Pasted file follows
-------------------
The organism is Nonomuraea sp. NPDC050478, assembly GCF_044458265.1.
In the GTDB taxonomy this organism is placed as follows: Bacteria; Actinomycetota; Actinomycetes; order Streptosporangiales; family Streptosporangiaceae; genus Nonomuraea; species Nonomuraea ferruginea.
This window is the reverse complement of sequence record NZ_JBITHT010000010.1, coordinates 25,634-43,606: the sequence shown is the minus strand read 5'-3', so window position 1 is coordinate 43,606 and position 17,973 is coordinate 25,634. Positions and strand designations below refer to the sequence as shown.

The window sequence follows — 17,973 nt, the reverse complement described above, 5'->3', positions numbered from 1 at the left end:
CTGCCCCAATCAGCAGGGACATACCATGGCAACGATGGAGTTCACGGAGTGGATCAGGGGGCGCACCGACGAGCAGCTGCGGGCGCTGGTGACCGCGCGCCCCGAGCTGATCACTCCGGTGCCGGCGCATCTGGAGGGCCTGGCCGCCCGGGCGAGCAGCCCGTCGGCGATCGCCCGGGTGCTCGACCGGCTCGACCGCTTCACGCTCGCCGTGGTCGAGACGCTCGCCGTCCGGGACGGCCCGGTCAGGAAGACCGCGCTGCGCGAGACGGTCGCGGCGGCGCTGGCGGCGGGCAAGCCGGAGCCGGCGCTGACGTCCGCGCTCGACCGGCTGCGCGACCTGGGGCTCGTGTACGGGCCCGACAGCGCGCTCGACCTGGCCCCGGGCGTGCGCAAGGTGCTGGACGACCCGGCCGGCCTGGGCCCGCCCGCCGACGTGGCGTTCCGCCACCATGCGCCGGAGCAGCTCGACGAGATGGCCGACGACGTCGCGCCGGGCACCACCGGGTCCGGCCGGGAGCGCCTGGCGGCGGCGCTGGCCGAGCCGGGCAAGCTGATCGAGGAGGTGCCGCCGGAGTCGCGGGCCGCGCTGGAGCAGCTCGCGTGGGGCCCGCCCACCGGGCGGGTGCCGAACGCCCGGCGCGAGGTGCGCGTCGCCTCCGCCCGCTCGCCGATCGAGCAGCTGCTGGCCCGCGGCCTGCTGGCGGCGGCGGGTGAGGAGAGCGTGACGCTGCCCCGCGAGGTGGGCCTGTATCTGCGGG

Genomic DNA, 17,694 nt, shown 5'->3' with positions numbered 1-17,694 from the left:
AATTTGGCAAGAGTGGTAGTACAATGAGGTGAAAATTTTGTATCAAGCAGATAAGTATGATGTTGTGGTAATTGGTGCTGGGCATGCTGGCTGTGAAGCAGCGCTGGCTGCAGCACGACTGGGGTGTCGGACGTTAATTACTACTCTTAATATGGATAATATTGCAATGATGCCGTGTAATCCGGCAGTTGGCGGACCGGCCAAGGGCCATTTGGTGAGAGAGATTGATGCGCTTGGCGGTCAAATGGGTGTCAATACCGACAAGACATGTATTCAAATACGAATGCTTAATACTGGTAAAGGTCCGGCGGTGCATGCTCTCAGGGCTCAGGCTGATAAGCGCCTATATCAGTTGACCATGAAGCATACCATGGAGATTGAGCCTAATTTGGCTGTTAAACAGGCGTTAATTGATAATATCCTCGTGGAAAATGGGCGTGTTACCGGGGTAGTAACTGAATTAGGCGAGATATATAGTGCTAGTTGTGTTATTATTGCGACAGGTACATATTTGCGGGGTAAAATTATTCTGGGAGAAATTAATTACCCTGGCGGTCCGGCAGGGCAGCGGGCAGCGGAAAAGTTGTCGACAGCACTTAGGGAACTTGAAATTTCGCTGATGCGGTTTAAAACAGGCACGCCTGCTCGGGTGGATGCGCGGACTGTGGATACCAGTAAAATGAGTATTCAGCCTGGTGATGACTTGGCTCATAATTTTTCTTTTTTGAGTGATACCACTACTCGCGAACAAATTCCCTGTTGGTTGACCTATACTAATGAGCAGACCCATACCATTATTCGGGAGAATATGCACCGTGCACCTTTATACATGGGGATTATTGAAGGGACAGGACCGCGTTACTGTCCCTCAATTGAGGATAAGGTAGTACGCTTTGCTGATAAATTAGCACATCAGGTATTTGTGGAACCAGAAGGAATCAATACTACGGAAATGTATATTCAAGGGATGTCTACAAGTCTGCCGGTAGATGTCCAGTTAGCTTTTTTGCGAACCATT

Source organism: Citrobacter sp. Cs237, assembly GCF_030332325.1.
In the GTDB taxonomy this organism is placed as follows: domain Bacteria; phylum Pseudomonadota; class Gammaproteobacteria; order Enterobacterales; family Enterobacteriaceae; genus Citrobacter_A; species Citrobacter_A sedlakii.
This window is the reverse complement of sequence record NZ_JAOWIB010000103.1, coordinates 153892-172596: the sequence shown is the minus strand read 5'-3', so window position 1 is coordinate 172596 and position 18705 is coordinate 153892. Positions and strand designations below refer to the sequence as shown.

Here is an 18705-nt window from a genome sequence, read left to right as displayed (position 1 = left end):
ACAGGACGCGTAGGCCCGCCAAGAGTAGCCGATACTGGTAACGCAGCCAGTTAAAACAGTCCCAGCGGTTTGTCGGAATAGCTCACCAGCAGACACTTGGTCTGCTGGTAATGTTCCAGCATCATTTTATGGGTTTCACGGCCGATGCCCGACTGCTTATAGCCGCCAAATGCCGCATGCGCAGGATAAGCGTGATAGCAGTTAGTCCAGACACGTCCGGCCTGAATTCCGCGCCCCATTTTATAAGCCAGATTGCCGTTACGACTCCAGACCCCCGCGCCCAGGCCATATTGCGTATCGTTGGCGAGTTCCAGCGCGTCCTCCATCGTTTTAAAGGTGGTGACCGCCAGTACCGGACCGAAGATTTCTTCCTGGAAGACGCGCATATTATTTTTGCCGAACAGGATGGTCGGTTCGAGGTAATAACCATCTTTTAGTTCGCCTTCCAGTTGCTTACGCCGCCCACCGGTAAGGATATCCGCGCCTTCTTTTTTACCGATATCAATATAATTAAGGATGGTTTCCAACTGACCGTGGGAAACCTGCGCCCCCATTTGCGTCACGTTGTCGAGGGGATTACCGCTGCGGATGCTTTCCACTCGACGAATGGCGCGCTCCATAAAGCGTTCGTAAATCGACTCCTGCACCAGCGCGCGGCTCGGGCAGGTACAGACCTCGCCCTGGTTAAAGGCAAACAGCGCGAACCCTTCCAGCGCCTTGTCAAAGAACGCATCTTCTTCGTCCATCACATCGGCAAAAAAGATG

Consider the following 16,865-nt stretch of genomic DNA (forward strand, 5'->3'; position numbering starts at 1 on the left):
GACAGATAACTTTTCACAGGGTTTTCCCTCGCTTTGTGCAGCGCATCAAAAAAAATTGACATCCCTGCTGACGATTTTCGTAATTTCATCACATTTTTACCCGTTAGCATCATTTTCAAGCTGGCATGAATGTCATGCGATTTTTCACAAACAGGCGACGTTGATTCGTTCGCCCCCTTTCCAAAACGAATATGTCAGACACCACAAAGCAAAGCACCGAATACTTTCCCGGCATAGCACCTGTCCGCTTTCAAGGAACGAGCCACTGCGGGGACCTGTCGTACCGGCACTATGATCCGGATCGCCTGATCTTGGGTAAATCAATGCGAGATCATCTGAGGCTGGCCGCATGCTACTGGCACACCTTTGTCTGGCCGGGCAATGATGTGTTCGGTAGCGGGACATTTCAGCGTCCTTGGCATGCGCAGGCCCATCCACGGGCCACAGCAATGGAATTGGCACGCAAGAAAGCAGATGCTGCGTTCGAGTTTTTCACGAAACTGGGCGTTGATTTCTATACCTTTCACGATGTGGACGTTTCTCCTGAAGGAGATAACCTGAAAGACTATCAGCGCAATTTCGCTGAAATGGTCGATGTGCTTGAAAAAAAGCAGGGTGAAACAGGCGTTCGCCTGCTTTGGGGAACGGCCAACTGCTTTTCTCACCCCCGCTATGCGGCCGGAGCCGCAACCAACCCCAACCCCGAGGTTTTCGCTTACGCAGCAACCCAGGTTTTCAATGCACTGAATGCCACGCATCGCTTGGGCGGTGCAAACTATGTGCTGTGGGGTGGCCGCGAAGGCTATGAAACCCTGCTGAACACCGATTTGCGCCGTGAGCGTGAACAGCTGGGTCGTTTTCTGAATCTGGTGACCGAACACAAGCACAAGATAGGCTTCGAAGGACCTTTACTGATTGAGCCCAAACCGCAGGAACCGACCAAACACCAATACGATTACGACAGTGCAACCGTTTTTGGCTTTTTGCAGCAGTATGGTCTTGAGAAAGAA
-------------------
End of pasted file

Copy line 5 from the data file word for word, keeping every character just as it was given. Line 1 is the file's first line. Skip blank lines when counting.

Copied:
CTGCCCCAATCAGCAGGGACATACCATGGCAACGATGGAGTTCACGGAGTGGATCAGGGGGCGCACCGACGAGCAGCTGCGGGCGCTGGTGACCGCGCGCCCCGAGCTGATCACTCCGGTGCCGGCGCATCTGGAGGGCCTGGCCGCCCGGGCGAGCAGCCCGTCGGCGATCGCCCGGGTGCTCGACCGGCTCGACCGCTTCACGCTCGCCGTGGTCGAGACGCTCGCCGTCCGGGACGGCCCGGTCAGGAAGACCGCGCTGCGCGAGACGGTCGCGGCGGCGCTGGCGGCGGGCAAGCCGGAGCCGGCGCTGACGTCCGCGCTCGACCGGCTGCGCGACCTGGGGCTCGTGTACGGGCCCGACAGCGCGCTCGACCTGGCCCCGGGCGTGCGCAAGGTGCTGGACGACCCGGCCGGCCTGGGCCCGCCCGCCGACGTGGCGTTCCGCCACCATGCGCCGGAGCAGCTCGACGAGATGGCCGACGACGTCGCGCCGGGCACCACCGGGTCCGGCCGGGAGCGCCTGGCGGCGGCGCTGGCCGAGCCGGGCAAGCTGATCGAGGAGGTGCCGCCGGAGTCGCGGGCCGCGCTGGAGCAGCTCGCGTGGGGCCCGCCCACCGGGCGGGTGCCGAACGCCCGGCGCGAGGTGCGCGTCGCCTCCGCCCGCTCGCCGATCGAGCAGCTGCTGGCCCGCGGCCTGCTGGCGGCGGCGGGTGAGGAGAGCGTGACGCTGCCCCGCGAGGTGGGCCTGTATCTGCGGG